Thursday, 28 January 2010

Review...Tony: London Serial Killer

Tony, London serial killer follows a couple of days in the life of the titular Tony, a depressingly desperate and lonely man who's meek and often bizarre behaviour sees him isolated from the world around him. Tony's day consists of feeble attempts at socialising with random strangers who frankly ignore him as if their life depends upon it, something that is not that far from the truth, and filling the rest of his day watching violent action movies on video. When he's not being utterly blocked out by everyone he meets he's usually being bullied or being taken advantage of but underneath the social outcast and misfit that is presented to the world is a man who's dark nature and somewhat sociopathic tendencies are unleashed in brief moments of brutal violence.

This début film from director Gerard Johnson is an interesting affair. It's been described by sight and sound as being “If Mike Leigh remade Henry: Portrait of a Serial Killer.” and frankly the parallels are quite obvious. The world that Tony inhabits is a depressingly slum like, dirty and decaying place in which he kills his day, desperately trying to interact in one form or another with other people around him.

Played in creepy style by Peter Ferdinando, there's an air of desperation about Tony, his utter inability to relate to anyone, even, and to some extent especially, those rare individuals who do extend a hand of friendship to him, is quite disconcerting and often quite saddening. His genophobic trait clashes with his desire for affection to the point where his previous victim has become his apparently platonic bed partner.

The story is certainly a bleak one and though it does have moments of humour, the prevailing atmosphere is one of unhinged despair interspersed with strangely detached moments of violence.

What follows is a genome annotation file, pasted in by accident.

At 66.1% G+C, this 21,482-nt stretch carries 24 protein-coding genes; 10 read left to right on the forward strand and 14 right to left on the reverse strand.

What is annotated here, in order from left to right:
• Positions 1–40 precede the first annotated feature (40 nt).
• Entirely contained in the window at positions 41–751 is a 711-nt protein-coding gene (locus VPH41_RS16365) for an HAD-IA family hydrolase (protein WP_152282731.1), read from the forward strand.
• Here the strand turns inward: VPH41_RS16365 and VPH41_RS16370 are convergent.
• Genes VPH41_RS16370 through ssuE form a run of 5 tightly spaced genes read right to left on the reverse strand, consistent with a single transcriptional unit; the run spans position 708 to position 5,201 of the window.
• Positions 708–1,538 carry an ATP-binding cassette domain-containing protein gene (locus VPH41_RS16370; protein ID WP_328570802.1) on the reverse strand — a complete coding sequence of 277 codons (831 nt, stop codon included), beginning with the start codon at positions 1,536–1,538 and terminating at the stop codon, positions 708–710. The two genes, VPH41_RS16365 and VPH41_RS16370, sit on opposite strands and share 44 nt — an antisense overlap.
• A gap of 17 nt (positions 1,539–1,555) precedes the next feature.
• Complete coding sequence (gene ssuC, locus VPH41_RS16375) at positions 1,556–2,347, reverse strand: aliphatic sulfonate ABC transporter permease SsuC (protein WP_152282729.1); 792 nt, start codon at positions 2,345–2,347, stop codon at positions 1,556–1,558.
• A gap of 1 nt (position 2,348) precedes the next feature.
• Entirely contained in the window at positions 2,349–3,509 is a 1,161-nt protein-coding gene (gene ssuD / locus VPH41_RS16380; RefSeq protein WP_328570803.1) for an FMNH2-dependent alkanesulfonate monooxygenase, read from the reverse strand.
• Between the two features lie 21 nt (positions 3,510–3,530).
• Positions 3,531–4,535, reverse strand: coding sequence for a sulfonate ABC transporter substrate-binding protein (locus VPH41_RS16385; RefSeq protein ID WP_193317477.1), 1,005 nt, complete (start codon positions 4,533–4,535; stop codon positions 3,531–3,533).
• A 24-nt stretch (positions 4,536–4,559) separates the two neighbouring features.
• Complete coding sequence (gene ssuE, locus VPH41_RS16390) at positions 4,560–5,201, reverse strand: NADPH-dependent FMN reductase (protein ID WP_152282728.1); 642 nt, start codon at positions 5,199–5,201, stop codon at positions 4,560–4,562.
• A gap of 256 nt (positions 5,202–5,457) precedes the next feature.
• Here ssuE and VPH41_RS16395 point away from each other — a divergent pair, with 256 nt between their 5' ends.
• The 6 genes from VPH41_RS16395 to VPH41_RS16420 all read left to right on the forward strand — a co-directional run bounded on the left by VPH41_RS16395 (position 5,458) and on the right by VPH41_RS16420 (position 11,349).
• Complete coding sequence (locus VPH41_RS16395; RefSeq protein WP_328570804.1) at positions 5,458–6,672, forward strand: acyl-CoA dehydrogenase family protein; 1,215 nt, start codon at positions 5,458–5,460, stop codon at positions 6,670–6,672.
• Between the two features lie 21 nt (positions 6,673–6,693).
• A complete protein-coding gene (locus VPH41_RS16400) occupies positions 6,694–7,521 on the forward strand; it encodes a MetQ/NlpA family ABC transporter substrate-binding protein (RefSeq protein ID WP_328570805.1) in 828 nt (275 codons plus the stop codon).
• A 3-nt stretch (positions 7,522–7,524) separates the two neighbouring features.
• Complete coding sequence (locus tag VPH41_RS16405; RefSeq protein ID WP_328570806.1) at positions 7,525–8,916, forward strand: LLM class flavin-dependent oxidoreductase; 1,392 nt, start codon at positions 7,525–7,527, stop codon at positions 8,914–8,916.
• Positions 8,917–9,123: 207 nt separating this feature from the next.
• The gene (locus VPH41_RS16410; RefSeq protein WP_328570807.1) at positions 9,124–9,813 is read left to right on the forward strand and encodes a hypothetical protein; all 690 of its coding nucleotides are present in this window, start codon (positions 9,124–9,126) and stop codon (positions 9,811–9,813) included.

However it all feels slightly off the wall, possibly due to a few of the supporting performances being a bit overplayed, however the film is Tony's point of view and maybe this could be seen as being his skewed point of view colouring the world we see.

The character of Tony does rather pander to cliché somewhat. His archetypal paedophile look does in my mind take away from the fact that this is a rather unfortunate character that we could have some degree of sympathy for. It just seems a little easy to present this kind of characature of the bullied, socially inept recluse with a penchant for violent movies when possibly a more normal character would fit better in the expected realist world that has been attached to this movie,

a world that I couldn't convince myself to buy into. However... if you shed the realist ideal then the movie can work much better for you in my opinion. Other than in any more than an aesthetic level this film really doesn't go there anyway . The gritty, dirty world is a brilliant locale in which Tony, the image of Mary Whitehouse's video nasties viewer, exists and Tony seems usefully placed here as being as alien as he is, even in this environment. The victims he takes are all guilty enough of trying to hurt or slight Tony that in some respects their deaths are not too traumatic and this is where Tony splits from McNaughtons Henry. Henry's actions are utterly incomprehensible and the murders he commits are whimsical in motivation, he wants to, so he does. Tony on the other hand is more motivated by the actions of others and this is why he doesn't have the same resonance as the utterly cold Henry.
This said Tony, London serial Killer is a fine first effort by it's director and has an engaging performance by it's lead. I suggest ignoring the comparisons to Henry as it's similarities really don't go far beyond an aesthetic, the realist angle has also been overplayed and I don't think it fairs well against that expectation. If you can jettison the Henry baggage then this does have a fair bit to offer in part in the form of a very dark sense of humour that runs through the grim and uncomfortable atmosphere which comes with not only the murderous activities of Tony but with being inside his utterly, desperately dysfunctional life.
The film itself is nicely shot and makes full use its grim locales to create the atmosphere of decay and desolation in which Tony seems utterly lost in, also the music, which is fairly sparse in this film is rather hypnotic and reflects the tone of the film nicely in it's minimalist unshowey approach.
Tony is released in the UK in cinemas on the 5th of February and on DVD on the 8th getting it's region 1 release on the 6th of April.

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